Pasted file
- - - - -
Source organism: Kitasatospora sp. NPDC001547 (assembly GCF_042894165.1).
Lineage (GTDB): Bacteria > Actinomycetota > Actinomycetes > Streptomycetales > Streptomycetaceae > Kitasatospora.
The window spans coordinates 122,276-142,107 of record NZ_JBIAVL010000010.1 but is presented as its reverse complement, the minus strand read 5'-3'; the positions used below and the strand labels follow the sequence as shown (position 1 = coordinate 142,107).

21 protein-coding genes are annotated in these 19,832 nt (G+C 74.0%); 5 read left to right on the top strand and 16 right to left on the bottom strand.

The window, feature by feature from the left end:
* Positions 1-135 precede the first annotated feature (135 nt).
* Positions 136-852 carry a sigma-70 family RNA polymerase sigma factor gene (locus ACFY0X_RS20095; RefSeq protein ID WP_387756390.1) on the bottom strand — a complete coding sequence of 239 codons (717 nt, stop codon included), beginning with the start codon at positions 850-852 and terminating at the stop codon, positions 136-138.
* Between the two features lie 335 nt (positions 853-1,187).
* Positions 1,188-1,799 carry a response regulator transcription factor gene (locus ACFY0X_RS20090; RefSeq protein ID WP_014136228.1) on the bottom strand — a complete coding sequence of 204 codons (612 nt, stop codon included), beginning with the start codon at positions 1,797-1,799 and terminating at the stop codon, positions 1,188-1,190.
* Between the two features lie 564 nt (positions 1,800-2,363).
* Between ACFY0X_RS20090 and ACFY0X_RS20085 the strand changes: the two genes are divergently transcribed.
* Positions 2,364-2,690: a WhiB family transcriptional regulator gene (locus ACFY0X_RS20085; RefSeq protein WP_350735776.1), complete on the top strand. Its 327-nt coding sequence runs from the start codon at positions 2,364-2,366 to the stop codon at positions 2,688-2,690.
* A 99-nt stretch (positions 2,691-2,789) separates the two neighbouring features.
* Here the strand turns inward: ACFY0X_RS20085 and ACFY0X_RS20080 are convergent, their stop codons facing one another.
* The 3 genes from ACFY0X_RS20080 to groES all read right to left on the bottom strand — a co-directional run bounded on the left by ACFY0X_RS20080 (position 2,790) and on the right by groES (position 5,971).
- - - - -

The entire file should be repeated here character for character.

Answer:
Source organism: Kitasatospora sp. NPDC001547 (assembly GCF_042894165.1).
Lineage (GTDB): Bacteria > Actinomycetota > Actinomycetes > Streptomycetales > Streptomycetaceae > Kitasatospora.
The window spans coordinates 122,276-142,107 of record NZ_JBIAVL010000010.1 but is presented as its reverse complement, the minus strand read 5'-3'; the positions used below and the strand labels follow the sequence as shown (position 1 = coordinate 142,107).

21 protein-coding genes are annotated in these 19,832 nt (G+C 74.0%); 5 read left to right on the top strand and 16 right to left on the bottom strand.

The window, feature by feature from the left end:
* Positions 1-135 precede the first annotated feature (135 nt).
* Positions 136-852 carry a sigma-70 family RNA polymerase sigma factor gene (locus ACFY0X_RS20095; RefSeq protein ID WP_387756390.1) on the bottom strand — a complete coding sequence of 239 codons (717 nt, stop codon included), beginning with the start codon at positions 850-852 and terminating at the stop codon, positions 136-138.
* Between the two features lie 335 nt (positions 853-1,187).
* Positions 1,188-1,799 carry a response regulator transcription factor gene (locus ACFY0X_RS20090; RefSeq protein ID WP_014136228.1) on the bottom strand — a complete coding sequence of 204 codons (612 nt, stop codon included), beginning with the start codon at positions 1,797-1,799 and terminating at the stop codon, positions 1,188-1,190.
* Between the two features lie 564 nt (positions 1,800-2,363).
* Between ACFY0X_RS20090 and ACFY0X_RS20085 the strand changes: the two genes are divergently transcribed.
* Positions 2,364-2,690: a WhiB family transcriptional regulator gene (locus ACFY0X_RS20085; RefSeq protein WP_350735776.1), complete on the top strand. Its 327-nt coding sequence runs from the start codon at positions 2,364-2,366 to the stop codon at positions 2,688-2,690.
* A 99-nt stretch (positions 2,691-2,789) separates the two neighbouring features.
* Here the strand turns inward: ACFY0X_RS20085 and ACFY0X_RS20080 are convergent, their stop codons facing one another.
* The 3 genes from ACFY0X_RS20080 to groES all read right to left on the bottom strand — a co-directional run bounded on the left by ACFY0X_RS20080 (position 2,790) and on the right by groES (position 5,971).